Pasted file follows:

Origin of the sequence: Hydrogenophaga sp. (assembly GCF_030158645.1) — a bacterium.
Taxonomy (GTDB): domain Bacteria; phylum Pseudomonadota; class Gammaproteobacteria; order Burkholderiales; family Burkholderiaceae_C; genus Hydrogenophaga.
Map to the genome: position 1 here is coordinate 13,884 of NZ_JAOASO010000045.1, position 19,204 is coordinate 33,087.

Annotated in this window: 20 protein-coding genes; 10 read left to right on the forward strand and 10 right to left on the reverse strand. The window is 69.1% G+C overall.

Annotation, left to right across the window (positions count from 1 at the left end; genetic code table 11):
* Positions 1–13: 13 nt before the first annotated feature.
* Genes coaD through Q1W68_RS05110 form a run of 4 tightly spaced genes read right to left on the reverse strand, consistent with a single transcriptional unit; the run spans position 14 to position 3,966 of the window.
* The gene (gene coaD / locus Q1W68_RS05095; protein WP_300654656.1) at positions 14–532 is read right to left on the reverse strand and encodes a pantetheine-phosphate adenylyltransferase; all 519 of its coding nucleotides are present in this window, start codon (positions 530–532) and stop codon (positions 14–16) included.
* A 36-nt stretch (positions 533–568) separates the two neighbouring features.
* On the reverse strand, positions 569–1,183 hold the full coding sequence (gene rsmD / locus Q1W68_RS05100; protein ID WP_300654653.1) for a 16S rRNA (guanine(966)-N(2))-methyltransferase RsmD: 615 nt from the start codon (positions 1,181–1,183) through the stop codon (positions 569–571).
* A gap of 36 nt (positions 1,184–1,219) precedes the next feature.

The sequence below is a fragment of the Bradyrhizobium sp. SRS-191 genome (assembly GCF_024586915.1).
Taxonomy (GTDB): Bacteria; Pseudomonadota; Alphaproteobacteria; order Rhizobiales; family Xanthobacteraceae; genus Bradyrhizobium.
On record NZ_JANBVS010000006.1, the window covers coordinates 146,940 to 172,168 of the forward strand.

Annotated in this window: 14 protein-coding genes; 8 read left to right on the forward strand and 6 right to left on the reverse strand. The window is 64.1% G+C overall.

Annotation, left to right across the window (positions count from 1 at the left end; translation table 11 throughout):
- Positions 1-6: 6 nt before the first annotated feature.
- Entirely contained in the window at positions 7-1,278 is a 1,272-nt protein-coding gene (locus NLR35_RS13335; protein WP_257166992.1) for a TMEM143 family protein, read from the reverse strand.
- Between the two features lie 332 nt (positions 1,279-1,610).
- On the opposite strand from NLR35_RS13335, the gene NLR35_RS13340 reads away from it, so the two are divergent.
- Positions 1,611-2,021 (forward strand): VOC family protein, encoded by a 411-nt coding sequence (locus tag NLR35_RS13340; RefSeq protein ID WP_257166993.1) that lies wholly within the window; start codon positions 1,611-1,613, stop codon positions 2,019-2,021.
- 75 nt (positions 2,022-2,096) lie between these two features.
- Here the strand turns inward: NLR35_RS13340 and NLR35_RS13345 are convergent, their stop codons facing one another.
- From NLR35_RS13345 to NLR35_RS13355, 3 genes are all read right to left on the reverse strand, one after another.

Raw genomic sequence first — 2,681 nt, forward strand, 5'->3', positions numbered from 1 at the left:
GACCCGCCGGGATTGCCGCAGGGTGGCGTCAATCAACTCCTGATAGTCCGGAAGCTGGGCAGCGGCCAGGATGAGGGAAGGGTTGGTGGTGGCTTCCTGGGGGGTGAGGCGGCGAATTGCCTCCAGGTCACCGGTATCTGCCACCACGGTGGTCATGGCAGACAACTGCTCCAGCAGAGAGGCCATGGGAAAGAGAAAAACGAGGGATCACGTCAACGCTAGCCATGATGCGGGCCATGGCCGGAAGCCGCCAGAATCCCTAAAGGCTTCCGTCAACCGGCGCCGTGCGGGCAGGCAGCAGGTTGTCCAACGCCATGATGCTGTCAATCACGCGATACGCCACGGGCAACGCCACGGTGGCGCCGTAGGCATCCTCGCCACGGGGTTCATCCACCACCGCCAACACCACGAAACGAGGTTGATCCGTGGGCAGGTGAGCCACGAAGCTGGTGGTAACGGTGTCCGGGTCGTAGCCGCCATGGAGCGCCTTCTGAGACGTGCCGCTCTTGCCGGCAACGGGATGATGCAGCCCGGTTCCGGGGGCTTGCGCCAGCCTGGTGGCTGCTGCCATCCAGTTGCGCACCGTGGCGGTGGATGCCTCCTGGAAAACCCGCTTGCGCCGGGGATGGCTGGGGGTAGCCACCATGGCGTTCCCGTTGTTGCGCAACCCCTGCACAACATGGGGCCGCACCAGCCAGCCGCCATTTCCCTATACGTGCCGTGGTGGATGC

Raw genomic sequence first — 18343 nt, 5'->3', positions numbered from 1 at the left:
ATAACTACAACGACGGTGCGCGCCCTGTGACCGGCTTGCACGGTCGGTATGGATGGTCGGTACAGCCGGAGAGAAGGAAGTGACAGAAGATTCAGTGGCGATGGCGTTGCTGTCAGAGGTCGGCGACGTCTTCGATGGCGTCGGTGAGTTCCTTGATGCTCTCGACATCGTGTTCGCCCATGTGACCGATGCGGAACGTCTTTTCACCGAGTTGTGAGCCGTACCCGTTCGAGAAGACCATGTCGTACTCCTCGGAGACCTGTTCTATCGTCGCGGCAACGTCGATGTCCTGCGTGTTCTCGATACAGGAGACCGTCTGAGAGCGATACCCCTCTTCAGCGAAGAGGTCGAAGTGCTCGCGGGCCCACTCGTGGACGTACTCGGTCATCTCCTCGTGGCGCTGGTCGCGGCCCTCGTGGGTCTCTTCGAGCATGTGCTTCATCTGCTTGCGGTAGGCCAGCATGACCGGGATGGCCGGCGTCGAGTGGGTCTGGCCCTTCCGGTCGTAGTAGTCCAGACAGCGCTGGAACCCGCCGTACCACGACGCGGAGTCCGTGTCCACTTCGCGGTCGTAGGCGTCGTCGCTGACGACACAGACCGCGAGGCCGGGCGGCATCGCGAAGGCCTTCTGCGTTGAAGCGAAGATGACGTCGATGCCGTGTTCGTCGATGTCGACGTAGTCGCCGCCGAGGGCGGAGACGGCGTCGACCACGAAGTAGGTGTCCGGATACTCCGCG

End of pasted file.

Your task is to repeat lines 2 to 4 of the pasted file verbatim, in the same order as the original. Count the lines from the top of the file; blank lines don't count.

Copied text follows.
Taxonomy (GTDB): domain Bacteria; phylum Pseudomonadota; class Gammaproteobacteria; order Burkholderiales; family Burkholderiaceae_C; genus Hydrogenophaga.
Map to the genome: position 1 here is coordinate 13,884 of NZ_JAOASO010000045.1, position 19,204 is coordinate 33,087.

Annotated in this window: 20 protein-coding genes; 10 read left to right on the forward strand and 10 right to left on the reverse strand. The window is 69.1% G+C overall.